Elaine Campbell, a co-creator of the longest running musical in Canadian history, Anne of Green Gables, died Friday in Charlottetown.
Campbell was one of the lyricists for the musical and part of the team—consisting of her husband, Norman Campbell, Don Harron, Mavor Moore and Alan Lund—that brought the internationally famous L.M. Montgomery book to Charlottetown’s Confederation Centre of the Arts in the 1960s. The show is now in its 43rd year.
Harron, the only surviving member of the creative team, said Elaine Campbell shaped the character of Anne.
“She brought a sensitivity. Norman and I were showoffs and Elaine was not. And she brought a real sense of the inner Anne,” he said. “She doesn’t get enough credit for what she did.”
Campbell, who was born in northern Ontario in 1925, spent her summers in Prince Edward Island and her winters in Toronto.
She wrote lyrics for three other musicals and contributed to specials for CBC Television, Rideau Hall and two Royal galas. She also established an endowment fund to the Confederation Centre in her husband’s name.
Her connection with Prince Edward Island, and the festival, was maintained for over 40 years.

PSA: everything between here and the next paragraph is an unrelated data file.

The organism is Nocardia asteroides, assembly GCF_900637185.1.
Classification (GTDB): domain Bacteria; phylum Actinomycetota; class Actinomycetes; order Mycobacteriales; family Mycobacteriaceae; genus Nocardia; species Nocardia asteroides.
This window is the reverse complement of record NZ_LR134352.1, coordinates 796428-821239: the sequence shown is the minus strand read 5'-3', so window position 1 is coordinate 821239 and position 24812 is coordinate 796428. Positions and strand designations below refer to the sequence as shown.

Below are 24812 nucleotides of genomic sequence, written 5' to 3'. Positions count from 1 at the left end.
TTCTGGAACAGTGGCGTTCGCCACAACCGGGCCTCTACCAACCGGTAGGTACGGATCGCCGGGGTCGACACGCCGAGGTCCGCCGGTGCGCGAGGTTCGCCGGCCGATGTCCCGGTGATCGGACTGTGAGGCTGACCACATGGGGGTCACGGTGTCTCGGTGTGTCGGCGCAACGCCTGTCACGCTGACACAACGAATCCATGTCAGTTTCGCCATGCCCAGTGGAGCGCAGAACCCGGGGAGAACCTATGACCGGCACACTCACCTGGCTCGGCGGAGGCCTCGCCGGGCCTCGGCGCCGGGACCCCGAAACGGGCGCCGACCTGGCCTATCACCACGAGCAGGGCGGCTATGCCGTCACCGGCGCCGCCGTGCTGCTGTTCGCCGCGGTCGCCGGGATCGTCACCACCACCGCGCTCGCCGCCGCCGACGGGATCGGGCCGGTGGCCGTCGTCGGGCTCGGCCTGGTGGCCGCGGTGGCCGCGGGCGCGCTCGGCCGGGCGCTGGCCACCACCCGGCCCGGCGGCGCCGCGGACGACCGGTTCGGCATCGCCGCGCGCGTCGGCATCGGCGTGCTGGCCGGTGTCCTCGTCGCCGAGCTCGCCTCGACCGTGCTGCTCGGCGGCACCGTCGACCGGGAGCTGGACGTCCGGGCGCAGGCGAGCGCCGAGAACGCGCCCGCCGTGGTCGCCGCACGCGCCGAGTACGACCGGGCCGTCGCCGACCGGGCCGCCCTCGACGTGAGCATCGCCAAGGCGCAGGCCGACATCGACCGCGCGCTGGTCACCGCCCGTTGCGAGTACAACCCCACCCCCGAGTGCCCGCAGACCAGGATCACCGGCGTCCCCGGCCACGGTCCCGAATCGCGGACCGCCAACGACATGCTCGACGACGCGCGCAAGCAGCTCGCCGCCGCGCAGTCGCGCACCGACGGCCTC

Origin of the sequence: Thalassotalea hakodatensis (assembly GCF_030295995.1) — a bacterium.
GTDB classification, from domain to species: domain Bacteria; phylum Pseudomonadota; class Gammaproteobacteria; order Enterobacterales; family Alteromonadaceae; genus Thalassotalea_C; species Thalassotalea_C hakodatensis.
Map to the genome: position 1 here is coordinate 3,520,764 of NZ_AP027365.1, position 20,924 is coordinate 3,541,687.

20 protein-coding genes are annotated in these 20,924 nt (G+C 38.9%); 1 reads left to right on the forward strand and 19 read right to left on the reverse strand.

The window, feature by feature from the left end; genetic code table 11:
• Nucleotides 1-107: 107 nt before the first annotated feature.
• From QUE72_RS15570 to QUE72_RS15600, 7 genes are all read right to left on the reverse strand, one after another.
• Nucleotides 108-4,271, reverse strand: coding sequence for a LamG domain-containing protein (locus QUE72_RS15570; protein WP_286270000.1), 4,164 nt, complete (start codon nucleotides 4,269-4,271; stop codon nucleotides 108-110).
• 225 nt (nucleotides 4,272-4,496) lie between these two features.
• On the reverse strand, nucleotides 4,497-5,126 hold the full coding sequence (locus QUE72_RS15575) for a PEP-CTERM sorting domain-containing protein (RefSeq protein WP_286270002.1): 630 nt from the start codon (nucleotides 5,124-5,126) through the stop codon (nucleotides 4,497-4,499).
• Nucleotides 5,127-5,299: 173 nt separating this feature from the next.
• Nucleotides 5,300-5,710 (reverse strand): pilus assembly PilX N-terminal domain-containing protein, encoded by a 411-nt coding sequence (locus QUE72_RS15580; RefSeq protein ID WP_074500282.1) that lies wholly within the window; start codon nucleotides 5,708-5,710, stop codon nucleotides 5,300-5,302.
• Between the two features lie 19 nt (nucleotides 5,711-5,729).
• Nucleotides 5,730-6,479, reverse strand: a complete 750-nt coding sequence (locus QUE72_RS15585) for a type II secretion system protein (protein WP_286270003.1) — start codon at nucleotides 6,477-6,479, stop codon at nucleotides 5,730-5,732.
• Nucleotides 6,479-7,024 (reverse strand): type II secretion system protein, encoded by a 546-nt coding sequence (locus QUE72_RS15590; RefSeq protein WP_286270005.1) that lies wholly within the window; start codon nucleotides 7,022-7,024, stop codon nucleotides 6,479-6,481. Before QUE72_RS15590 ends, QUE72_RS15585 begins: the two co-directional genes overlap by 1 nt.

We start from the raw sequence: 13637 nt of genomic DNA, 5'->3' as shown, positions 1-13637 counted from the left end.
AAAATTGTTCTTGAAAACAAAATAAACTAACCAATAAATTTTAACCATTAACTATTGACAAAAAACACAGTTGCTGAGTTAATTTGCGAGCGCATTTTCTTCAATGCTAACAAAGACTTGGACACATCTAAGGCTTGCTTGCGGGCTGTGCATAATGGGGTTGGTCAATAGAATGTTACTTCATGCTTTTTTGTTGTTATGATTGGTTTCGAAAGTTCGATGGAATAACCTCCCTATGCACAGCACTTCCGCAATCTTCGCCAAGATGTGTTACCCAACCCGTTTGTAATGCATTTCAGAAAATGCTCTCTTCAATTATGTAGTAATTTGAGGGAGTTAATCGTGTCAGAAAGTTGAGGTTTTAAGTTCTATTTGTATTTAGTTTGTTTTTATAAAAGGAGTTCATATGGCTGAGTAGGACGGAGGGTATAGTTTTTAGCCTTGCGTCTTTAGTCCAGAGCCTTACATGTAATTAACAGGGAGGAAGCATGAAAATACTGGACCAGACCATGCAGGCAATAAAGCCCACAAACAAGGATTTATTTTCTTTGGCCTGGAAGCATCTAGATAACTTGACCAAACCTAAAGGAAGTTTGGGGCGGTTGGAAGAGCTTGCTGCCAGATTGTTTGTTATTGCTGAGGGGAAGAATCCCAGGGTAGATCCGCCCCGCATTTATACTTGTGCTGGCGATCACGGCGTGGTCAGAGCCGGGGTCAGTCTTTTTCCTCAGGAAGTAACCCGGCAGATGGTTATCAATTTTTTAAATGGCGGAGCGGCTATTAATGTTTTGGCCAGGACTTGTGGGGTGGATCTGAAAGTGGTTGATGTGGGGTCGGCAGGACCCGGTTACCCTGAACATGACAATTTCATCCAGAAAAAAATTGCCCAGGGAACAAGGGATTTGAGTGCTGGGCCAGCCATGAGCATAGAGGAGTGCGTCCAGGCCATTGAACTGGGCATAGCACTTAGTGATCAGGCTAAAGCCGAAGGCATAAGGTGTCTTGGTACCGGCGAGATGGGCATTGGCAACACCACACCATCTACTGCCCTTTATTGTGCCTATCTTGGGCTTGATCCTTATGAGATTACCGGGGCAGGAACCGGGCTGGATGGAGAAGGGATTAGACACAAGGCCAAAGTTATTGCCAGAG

“She’s never missed an opening that I know of in terms of the opening of the summer festival,” said Wayne Hambly, chair of the board of the Confederation Centre.
“Every year she comes down from Toronto to stay at their summer home. She brings to the centre a great level of excitement and a great level of pride in the accomplishments of the cast and crew.”
Campbell is best-known as a writer for the theatre and patron of the arts.
However, she also served with the Royal Canadian Air Force during the Second World War, spent time on the board of the National Ballet of Canada and was a Jane Austin scholar.
She was an avid traveller. Her final trip, in the last year of her life, was to Libya.
Campbell leaves five children and one grandchild. There will be a private celebration of her life held on P.E.I. A public event will take place later in Toronto.